Inverse culling?

The default (and normally sensible) behaviour is culling down: removing whatever isn’t visible. But sometimes the inverse behaviour seems more reasonable. Suppose the camera is somewhere in a huge 3D maze with mirrors - by a kind of ray-tracing the program might determine what is visible, and render only that. In that way large mazes could be used with no size penalty, as long as the visible part of it was bounded.

Is this an old idea (maybe even supported by Panda3D)? A stupid or unworkable idea?

Portals have the property you describe: you only have to examine stuff in the room that you’re in, and then adjacent rooms, and it stops pretty quickly. However, portals really only work indoors.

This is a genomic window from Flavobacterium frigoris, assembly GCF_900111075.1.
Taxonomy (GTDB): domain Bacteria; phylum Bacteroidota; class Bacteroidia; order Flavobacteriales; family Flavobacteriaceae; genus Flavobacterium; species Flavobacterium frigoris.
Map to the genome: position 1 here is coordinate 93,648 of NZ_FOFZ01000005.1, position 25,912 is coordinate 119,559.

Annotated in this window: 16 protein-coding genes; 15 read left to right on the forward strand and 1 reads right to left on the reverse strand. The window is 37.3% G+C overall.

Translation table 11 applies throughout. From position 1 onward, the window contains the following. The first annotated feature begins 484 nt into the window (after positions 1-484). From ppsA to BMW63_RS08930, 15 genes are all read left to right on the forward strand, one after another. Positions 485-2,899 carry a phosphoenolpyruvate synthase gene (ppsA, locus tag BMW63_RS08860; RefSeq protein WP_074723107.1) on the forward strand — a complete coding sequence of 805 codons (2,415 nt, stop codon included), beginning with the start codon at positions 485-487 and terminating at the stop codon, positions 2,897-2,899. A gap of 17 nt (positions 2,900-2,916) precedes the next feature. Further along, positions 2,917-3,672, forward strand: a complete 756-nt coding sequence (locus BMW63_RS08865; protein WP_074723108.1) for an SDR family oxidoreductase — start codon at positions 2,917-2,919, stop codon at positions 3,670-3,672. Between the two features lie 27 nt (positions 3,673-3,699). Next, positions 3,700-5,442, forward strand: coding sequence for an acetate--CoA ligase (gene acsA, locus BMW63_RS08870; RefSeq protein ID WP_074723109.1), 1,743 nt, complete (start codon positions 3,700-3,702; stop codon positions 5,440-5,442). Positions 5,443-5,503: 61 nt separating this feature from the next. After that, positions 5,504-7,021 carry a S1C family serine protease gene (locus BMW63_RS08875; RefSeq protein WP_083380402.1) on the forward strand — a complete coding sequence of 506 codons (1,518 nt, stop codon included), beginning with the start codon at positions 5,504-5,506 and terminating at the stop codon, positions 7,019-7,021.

In actuality, traversing the whole scene graph isn’t so bad, if the scene graph is nicely hierarchical. You can cull entire branches.

I should mention that panda contains some very old and probably broken portal code. However, personally, I feel that the whole portals concept is past its prime. It was really useful when games took place mostly in dungeons. But nowadays, almost every game has a few outdoor levels, and portals just don’t work for those. I don’t think it’s worthwhile to learn or fix the portals code in panda.

Instead, if I wanted to do visibility culling in Panda, I would first experiment with the algorithm described here: … _id=153497

Update: actually, I vacillate. Sometimes I think I would like to try out Coherent Hierarchical Culling. The downside is that it entangles the cull and render passes in a complicated way. In panda, these are implemented as separate passes.